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From "Andrey Zagrebin (Jira)" <j...@apache.org>
Subject [jira] [Updated] (FLINK-15758) Investigate potential out-of-memory problems due to managed unsafe memory allocation
Date Tue, 28 Jan 2020 15:22:02 GMT

     [ https://issues.apache.org/jira/browse/FLINK-15758?page=com.atlassian.jira.plugin.system.issuetabpanels:all-tabpanel
]

Andrey Zagrebin updated FLINK-15758:
------------------------------------
    Description: 
After FLINK-13985, managed memory is allocated from UNSAFE, not as direct nio buffers as
before 1.10.

in FLINK-14894, there was an attempt to release this memory only when all Java handles of
the unsafe memory are about to be GC'ed. It is similar to how it was with direct nio buffers
before 1.10 but the unsafe memory is not tracked by direct memory limit (-XX:MaxDirectMemorySize).
The problem is that over-allocating of unsafe memory will not hit the direct limit and will
not cause GC immediately which will be the only way to release it. In this case, it causes
out-of-memory failures w/o triggering GC to release a lot of potentially already unused memory.

If we should investigate further optimisations, like:
 * directly monitoring phantom reference queue of the cleaner (if JVM detects quickly that
there are no more reference to the memory) and explicitly release memory ready for GC asap,
e.g. after Task exit
 * monitor allocated memory amount and block allocation until GC releases occupied memory
instead of failing with out-of-memory immediately

cc [~sewen] [~trohrmann]

  was:
After FLINK-13985, managed memory is allocated from UNSAFE, not as direct nio buffers as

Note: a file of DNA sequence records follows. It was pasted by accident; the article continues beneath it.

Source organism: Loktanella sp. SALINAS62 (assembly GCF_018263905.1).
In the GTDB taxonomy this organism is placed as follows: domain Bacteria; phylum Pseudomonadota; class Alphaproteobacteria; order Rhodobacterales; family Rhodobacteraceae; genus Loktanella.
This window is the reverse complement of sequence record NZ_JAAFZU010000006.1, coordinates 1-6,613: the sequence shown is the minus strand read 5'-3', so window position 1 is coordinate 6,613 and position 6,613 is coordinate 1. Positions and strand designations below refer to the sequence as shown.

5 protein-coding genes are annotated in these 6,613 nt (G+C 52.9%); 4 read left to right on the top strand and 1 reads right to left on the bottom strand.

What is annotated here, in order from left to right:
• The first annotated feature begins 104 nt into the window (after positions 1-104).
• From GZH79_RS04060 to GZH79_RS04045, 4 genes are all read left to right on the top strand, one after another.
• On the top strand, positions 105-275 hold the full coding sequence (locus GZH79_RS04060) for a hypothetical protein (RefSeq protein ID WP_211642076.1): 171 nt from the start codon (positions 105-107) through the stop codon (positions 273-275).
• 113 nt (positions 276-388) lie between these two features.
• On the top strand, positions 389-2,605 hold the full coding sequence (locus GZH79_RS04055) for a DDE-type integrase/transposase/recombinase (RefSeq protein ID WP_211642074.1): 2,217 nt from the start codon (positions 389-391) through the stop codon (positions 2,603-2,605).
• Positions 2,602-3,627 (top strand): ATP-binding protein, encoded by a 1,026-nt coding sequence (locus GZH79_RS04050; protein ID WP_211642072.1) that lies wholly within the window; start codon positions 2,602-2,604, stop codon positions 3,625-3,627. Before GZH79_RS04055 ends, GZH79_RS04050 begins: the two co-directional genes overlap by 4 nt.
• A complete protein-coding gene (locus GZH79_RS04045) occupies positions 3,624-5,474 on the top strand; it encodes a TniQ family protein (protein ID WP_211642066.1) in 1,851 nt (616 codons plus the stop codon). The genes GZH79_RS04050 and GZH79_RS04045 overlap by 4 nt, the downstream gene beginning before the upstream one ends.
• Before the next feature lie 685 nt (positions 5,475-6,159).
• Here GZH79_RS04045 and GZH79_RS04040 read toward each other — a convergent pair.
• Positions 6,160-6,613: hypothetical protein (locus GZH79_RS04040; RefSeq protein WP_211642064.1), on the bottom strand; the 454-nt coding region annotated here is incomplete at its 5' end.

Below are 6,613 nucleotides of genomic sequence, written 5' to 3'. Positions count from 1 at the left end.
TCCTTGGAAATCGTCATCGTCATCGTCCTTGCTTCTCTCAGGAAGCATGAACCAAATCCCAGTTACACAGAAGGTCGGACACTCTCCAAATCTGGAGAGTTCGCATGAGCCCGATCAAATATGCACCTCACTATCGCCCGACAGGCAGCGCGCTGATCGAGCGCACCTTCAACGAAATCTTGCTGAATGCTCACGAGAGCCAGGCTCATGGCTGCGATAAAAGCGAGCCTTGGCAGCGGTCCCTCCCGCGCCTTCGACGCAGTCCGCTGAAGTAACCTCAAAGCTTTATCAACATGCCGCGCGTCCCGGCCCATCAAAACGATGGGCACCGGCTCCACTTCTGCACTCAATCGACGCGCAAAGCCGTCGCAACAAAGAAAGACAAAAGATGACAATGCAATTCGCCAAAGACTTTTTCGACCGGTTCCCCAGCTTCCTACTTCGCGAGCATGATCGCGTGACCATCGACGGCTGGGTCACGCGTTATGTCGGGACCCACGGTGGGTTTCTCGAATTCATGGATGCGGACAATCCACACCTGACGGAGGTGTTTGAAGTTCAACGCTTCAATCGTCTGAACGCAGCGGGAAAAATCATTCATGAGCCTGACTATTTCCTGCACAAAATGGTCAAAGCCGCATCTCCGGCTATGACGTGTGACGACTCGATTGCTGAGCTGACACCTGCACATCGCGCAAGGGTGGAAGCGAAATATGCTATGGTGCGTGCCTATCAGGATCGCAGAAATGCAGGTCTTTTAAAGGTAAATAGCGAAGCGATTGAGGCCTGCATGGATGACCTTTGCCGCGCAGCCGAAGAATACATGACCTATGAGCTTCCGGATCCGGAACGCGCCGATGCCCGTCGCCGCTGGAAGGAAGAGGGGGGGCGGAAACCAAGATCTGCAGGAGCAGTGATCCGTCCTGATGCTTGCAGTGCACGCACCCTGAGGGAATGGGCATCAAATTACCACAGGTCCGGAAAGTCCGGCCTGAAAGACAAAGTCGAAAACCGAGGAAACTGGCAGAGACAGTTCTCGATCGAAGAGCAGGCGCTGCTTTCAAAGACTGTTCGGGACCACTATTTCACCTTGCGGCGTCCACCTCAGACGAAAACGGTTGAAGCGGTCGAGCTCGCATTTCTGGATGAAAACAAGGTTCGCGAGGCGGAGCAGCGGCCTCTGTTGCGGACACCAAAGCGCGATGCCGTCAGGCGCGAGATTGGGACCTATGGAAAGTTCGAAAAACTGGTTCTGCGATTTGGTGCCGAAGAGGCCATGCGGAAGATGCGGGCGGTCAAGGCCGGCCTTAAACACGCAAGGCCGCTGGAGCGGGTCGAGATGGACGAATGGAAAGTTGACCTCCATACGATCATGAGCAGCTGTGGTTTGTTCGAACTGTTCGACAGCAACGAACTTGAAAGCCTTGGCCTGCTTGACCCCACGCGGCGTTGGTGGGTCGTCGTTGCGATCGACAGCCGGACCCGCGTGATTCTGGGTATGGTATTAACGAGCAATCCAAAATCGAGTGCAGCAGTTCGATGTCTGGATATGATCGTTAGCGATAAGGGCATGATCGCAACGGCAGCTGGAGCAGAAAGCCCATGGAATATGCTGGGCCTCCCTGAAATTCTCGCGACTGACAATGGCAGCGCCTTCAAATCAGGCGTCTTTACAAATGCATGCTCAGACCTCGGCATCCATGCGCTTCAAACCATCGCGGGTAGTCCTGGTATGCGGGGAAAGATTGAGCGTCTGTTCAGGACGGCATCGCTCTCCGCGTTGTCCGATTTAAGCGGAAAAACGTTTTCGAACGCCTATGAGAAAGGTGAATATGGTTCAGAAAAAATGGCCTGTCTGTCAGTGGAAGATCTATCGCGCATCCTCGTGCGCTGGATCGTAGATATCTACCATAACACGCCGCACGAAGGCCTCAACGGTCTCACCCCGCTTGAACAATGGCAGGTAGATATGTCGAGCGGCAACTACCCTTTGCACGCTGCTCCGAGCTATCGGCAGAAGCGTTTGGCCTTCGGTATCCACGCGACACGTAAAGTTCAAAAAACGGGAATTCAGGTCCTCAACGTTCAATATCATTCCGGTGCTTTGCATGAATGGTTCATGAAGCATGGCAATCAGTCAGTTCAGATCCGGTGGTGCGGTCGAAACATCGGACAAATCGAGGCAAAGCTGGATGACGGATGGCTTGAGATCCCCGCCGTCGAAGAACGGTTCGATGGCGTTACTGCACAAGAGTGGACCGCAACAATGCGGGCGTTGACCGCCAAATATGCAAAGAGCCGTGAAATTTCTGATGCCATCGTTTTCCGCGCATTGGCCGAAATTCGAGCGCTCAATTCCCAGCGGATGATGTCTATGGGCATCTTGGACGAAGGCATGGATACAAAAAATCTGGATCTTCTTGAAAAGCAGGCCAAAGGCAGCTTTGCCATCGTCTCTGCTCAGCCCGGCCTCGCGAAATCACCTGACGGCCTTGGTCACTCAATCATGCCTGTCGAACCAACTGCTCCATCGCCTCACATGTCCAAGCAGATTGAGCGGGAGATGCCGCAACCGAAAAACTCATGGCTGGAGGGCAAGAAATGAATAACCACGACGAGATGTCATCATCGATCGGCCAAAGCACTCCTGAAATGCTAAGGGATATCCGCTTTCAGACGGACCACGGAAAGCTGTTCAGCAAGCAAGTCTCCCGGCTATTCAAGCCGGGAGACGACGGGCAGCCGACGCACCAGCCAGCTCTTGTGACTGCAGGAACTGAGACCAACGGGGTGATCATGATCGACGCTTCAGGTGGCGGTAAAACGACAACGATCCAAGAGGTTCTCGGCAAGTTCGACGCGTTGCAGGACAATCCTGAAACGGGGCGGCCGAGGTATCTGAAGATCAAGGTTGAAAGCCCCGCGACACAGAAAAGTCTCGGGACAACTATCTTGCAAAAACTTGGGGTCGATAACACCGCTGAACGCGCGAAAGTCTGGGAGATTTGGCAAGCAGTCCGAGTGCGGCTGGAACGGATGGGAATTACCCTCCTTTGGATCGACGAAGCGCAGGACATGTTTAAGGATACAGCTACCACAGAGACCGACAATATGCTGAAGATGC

before 1.10.

After FLINK-14894, the release of this memory happens only when all Java handles of the
unsafe memory are about to be GC'ed. It is similar to how it was with direct nio buffers
before 1.10 but the unsafe memory is not tracked by direct memory limit (-XX:MaxDirectMemorySize).
The potential downside can be that over-allocating of unsafe memory will not hit the direct
limit and will not cause GC immediately which will be the only way to release it. In this
case, it can cause out-of-memory failures w/o triggering GC to release a lot of potentially
already unused memory.

If we should verify whether the delayed release is a problem then we can investigate further
optimisations, like:
 * directly monitoring phantom reference queue of the cleaner (if JVM detects quickly that
there are no more reference to the memory) and explicitly release memory ready for GC asap,
e.g. after Task exit
 * monitor allocated memory amount and block allocation until GC releases occupied memory
instead of failing with out-of-memory immediately

cc [~sewen] [~trohrmann]


> Investigate potential out-of-memory problems due to managed unsafe memory allocation
> ------------------------------------------------------------------------------------
>
>                 Key: FLINK-15758
>                 URL: https://issues.apache.org/jira/browse/FLINK-15758
>             Project: Flink
>          Issue Type: Task
>          Components: API / DataSet, Runtime / Task
>            Reporter: Andrey Zagrebin
>            Priority: Critical
>             Fix For: 1.11.0
>
>
> After FLINK-13985, managed memory is allocated from UNSAFE, not as direct nio buffers
as before 1.10.
> in FLINK-14894, there was an attempt to release this memory only when all Java handles
of the unsafe memory are about to be GC'ed. It is similar to how it was with direct nio buffers
before 1.10 but the unsafe memory is not tracked by direct memory limit (-XX:MaxDirectMemorySize).
The problem is that over-allocating of unsafe memory will not hit the direct limit and will
not cause GC immediately which will be the only way to release it. In this case, it causes
out-of-memory failures w/o triggering GC to release a lot of potentially already unused memory.
> If we should investigate further optimisations, like:
>  * directly monitoring phantom reference queue of the cleaner (if JVM detects quickly
that there are no more reference to the memory) and explicitly release memory ready for GC
asap, e.g. after Task exit
>  * monitor allocated memory amount and block allocation until GC releases occupied memory
instead of failing with out-of-memory immediately
> cc [~sewen] [~trohrmann]



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